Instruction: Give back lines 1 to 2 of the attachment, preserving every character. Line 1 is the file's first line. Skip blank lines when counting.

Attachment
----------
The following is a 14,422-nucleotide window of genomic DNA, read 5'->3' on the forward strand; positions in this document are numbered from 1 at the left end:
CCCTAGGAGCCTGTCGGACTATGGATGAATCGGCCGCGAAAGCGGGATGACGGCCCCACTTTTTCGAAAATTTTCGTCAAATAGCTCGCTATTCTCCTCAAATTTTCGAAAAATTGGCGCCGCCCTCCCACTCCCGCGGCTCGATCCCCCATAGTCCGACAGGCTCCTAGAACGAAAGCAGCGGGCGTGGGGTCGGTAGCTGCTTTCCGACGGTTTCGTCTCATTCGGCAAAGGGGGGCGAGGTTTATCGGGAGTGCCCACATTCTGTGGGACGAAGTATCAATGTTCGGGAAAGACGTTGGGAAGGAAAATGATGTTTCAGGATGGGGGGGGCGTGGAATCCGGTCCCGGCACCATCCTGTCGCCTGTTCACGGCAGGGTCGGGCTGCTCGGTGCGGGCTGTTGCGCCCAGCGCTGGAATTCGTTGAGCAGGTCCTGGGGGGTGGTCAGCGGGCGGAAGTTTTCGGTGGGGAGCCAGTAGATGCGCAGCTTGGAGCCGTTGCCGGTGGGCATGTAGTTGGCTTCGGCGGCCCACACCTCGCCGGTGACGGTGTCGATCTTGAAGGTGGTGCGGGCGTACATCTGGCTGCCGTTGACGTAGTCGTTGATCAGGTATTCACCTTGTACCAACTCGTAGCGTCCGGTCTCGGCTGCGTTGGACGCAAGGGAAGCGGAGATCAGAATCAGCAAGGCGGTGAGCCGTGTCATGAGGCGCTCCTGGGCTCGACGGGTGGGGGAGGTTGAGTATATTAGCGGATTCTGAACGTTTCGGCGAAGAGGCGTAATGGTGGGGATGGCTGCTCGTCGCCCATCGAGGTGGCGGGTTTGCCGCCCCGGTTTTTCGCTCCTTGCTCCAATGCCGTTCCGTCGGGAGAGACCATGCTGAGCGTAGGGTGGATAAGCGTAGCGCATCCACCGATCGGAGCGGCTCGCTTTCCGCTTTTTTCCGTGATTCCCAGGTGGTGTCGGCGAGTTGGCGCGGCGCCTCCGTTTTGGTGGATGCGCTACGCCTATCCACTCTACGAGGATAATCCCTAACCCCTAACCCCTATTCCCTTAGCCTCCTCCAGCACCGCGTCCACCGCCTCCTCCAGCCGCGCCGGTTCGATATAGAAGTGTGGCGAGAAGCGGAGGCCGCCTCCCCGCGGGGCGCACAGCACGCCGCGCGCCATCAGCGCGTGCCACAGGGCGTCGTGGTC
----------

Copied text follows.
The following is a 14,422-nucleotide window of genomic DNA, read 5'->3' on the forward strand; positions in this document are numbered from 1 at the left end:
CCCTAGGAGCCTGTCGGACTATGGATGAATCGGCCGCGAAAGCGGGATGACGGCCCCACTTTTTCGAAAATTTTCGTCAAATAGCTCGCTATTCTCCTCAAATTTTCGAAAAATTGGCGCCGCCCTCCCACTCCCGCGGCTCGATCCCCCATAGTCCGACAGGCTCCTAGAACGAAAGCAGCGGGCGTGGGGTCGGTAGCTGCTTTCCGACGGTTTCGTCTCATTCGGCAAAGGGGGGCGAGGTTTATCGGGAGTGCCCACATTCTGTGGGACGAAGTATCAATGTTCGGGAAAGACGTTGGGAAGGAAAATGATGTTTCAGGATGGGGGGGGCGTGGAATCCGGTCCCGGCACCATCCTGTCGCCTGTTCACGGCAGGGTCGGGCTGCTCGGTGCGGGCTGTTGCGCCCAGCGCTGGAATTCGTTGAGCAGGTCCTGGGGGGTGGTCAGCGGGCGGAAGTTTTCGGTGGGGAGCCAGTAGATGCGCAGCTTGGAGCCGTTGCCGGTGGGCATGTAGTTGGCTTCGGCGGCCCACACCTCGCCGGTGACGGTGTCGATCTTGAAGGTGGTGCGGGCGTACATCTGGCTGCCGTTGACGTAGTCGTTGATCAGGTATTCACCTTGTACCAACTCGTAGCGTCCGGTCTCGGCTGCGTTGGACGCAAGGGAAGCGGAGATCAGAATCAGCAAGGCGGTGAGCCGTGTCATGAGGCGCTCCTGGGCTCGACGGGTGGGGGAGGTTGAGTATATTAGCGGATTCTGAACGTTTCGGCGAAGAGGCGTAATGGTGGGGATGGCTGCTCGTCGCCCATCGAGGTGGCGGGTTTGCCGCCCCGGTTTTTCGCTCCTTGCTCCAATGCCGTTCCGTCGGGAGAGACCATGCTGAGCGTAGGGTGGATAAGCGTAGCGCATCCACCGATCGGAGCGGCTCGCTTTCCGCTTTTTTCCGTGATTCCCAGGTGGTGTCGGCGAGTTGGCGCGGCGCCTCCGTTTTGGTGGATGCGCTACGCCTATCCACTCTACGAGGATAATCCCTAACCCCTAACCCCTATTCCCTTAGCCTCCTCCAGCACCGCGTCCACCGCCTCCTCCAGCCGCGCCGGTTCGATATAGAAGTGTGGCGAGAAGCGGAGGCCGCCTCCCCGCGGGGCGCACAGCACGCCGCGCGCCATCAGCGCGTGCCACAGGGCGTCGTGGTC